Time to let George’s Ballroom go
New Ulm clearly has an emotional attachment to George’s Ballroom, the iconic building on Center and German Streets that was the site for many a dance, concert, wedding celebration and other events for decades. People will tell you about the good times they had, how they met the love of their life there, courted and held their wedding reception there. They reminisce about the great bands they heard, on up through the 60s when rock ‘n roll took over from oompah music.
Sadly, George’s will be knocked down, according to the Brown County Commissioners. Brown County has taken ownership of the building and the property it stands on through a property tax default. After decades of neglect, decay, leaking roofs, ancient ventilation and plumbing, time has caught up with George’s. While its exterior, with its wonderful sign, doesn’t look that bad, the interior is shot. The cost of repairing, restoring and modernizing is just too staggering.
This has been coming for a long time. In the 1980s, the descendants of the George Neuwirth family let the decay start. There was hope it could be fixed up when Randy Danielson acquired it, but he didn’t have the resources to do the real restoration work needed.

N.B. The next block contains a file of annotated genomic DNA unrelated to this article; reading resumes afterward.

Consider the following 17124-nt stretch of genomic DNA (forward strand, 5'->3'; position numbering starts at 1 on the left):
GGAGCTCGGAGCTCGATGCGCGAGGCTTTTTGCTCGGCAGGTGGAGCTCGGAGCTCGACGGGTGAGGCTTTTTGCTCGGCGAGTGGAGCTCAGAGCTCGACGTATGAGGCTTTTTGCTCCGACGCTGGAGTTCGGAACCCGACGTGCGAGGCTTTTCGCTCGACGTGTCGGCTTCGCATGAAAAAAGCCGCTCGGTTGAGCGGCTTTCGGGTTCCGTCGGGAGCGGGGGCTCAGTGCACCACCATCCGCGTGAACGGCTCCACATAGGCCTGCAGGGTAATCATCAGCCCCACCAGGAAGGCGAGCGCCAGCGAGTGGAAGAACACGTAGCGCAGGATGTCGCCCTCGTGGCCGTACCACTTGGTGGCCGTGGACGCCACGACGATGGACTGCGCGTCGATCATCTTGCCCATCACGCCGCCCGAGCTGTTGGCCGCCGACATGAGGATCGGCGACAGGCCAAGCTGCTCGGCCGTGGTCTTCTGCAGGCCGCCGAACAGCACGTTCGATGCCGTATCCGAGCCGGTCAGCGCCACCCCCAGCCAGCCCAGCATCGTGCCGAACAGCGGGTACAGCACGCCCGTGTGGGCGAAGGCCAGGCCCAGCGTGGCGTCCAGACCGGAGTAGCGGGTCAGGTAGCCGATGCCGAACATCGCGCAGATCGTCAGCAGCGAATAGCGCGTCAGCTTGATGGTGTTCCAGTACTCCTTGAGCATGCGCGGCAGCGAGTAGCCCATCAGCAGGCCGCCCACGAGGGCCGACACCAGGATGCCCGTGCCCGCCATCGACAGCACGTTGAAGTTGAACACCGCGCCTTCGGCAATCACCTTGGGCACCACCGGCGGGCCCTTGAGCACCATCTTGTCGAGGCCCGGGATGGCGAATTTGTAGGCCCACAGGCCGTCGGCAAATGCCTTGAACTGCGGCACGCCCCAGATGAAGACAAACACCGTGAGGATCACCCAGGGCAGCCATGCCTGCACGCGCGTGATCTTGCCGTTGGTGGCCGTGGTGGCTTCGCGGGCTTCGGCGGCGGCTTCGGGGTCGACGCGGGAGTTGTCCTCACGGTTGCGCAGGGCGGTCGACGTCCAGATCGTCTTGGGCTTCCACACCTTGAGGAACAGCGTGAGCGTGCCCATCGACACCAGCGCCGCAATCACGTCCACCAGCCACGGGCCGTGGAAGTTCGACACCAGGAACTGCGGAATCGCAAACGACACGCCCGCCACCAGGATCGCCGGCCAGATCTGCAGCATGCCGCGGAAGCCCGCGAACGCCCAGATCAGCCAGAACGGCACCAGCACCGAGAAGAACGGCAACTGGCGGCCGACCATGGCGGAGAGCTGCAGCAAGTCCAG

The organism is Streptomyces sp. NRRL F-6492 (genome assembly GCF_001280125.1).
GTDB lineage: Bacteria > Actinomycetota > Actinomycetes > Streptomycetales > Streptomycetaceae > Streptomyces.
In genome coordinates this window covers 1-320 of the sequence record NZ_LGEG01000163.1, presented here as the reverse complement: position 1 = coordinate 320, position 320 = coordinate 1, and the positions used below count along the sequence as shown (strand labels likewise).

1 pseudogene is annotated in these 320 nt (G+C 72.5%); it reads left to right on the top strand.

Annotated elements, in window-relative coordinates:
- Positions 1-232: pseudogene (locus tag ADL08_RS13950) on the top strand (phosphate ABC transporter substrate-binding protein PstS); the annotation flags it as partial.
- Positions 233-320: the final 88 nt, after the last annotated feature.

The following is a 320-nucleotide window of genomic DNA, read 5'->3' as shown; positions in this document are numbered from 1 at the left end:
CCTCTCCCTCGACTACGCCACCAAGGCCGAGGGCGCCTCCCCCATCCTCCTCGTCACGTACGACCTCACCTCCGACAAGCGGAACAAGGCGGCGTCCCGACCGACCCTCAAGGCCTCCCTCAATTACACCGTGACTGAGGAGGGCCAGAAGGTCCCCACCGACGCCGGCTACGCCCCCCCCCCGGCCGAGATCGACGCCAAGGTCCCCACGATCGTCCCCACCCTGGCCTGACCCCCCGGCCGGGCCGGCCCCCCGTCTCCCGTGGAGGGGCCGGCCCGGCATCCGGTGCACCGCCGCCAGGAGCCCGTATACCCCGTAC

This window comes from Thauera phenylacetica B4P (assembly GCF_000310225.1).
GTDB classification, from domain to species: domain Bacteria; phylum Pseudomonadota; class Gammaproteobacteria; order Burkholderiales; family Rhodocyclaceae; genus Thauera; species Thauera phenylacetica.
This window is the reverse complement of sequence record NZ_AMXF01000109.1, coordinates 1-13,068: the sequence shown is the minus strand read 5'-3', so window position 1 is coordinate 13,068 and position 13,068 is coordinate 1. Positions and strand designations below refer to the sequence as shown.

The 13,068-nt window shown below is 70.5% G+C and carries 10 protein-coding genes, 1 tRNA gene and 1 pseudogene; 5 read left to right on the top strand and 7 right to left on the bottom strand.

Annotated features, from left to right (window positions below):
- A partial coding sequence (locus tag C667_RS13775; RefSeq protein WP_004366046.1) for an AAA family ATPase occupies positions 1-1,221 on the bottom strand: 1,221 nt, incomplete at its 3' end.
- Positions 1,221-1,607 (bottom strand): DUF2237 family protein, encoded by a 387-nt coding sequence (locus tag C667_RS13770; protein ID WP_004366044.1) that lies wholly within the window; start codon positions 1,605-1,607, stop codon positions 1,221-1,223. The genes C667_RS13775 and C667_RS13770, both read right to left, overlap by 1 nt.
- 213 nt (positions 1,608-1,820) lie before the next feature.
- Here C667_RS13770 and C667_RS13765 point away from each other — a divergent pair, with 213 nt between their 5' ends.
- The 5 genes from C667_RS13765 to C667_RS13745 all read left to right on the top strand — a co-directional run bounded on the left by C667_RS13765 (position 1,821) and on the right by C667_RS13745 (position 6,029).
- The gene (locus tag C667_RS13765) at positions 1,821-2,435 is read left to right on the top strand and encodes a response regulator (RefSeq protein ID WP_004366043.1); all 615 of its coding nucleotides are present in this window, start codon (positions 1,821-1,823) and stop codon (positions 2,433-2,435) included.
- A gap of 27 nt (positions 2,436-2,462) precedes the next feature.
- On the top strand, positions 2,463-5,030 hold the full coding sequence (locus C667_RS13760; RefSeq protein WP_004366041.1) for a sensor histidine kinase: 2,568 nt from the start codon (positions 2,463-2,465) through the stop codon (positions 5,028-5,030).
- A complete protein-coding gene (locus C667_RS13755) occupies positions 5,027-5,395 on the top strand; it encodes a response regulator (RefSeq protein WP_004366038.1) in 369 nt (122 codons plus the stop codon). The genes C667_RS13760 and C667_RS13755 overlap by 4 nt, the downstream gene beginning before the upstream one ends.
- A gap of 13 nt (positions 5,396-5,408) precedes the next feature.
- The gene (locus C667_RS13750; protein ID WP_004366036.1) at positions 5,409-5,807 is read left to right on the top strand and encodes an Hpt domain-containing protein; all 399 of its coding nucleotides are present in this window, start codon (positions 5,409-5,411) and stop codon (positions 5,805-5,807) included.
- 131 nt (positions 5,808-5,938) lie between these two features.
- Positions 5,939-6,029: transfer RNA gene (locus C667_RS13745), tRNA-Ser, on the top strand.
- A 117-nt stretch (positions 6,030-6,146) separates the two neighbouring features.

Facebook commenters are lamenting the fate of the building, blaming everyone from the owners to the New Ulm City Council for allowing it to happen. The city, however, couldn’t do much about it but try to enforce the health and safety codes.
The golden age of the ballroom is long past. George’s is a remnant of that past, a relic whose time has come. The fact is, it makes more economic sense for the county to demolish it, even at the cost of $350,000 for asbestos removal and $500,000 for the demolition of the building. The property can then be sold and developed, and start producing more tax revenue for the city and county.
Certainly, there are parts of George’s that should be preserved. The sign, for one, should be salvaged, preserved and put up somewhere as a reminder of all the good times and memories that people have of George’s. Perhaps a farewell party can be arranged, one last dance outside the building, before it comes down.
After that, rest in peace, George’s.